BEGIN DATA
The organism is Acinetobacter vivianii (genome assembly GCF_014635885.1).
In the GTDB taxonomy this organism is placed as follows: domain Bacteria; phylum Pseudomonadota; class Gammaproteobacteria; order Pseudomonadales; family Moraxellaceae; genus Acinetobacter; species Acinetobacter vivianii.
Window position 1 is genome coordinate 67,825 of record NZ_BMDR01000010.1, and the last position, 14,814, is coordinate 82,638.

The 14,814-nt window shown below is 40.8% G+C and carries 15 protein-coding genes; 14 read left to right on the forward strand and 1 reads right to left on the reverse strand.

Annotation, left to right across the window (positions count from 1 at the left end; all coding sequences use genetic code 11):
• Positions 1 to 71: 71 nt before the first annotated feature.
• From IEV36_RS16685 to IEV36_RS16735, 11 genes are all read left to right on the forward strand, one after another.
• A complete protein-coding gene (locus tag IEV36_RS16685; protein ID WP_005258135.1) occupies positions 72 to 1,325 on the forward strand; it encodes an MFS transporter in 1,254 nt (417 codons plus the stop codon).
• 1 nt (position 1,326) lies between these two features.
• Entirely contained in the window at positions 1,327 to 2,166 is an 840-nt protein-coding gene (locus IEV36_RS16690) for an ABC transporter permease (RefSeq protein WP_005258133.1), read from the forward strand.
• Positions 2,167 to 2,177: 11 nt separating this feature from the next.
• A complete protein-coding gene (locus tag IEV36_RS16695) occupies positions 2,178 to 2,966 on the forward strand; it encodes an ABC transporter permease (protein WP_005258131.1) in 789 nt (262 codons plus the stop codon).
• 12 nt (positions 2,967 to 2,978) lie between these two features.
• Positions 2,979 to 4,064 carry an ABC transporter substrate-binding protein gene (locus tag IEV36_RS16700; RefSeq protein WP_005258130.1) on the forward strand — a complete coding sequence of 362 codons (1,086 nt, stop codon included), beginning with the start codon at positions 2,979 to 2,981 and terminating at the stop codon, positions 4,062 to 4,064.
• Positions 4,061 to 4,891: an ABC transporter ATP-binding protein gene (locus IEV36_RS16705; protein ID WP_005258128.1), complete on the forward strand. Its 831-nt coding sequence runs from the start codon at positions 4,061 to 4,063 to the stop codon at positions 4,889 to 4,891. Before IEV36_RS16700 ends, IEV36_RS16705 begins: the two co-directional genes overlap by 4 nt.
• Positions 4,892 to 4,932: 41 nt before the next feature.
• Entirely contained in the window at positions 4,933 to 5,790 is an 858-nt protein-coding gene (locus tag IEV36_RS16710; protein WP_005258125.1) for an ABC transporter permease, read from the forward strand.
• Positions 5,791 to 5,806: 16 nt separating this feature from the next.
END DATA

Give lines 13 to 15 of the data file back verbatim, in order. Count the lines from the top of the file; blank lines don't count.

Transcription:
• 12 nt (positions 2,967 to 2,978) lie between these two features.
• Positions 2,979 to 4,064 carry an ABC transporter substrate-binding protein gene (locus tag IEV36_RS16700; RefSeq protein WP_005258130.1) on the forward strand — a complete coding sequence of 362 codons (1,086 nt, stop codon included), beginning with the start codon at positions 2,979 to 2,981 and terminating at the stop codon, positions 4,062 to 4,064.
• Positions 4,061 to 4,891: an ABC transporter ATP-binding protein gene (locus IEV36_RS16705; protein ID WP_005258128.1), complete on the forward strand. Its 831-nt coding sequence runs from the start codon at positions 4,061 to 4,063 to the stop codon at positions 4,889 to 4,891. Before IEV36_RS16700 ends, IEV36_RS16705 begins: the two co-directional genes overlap by 4 nt.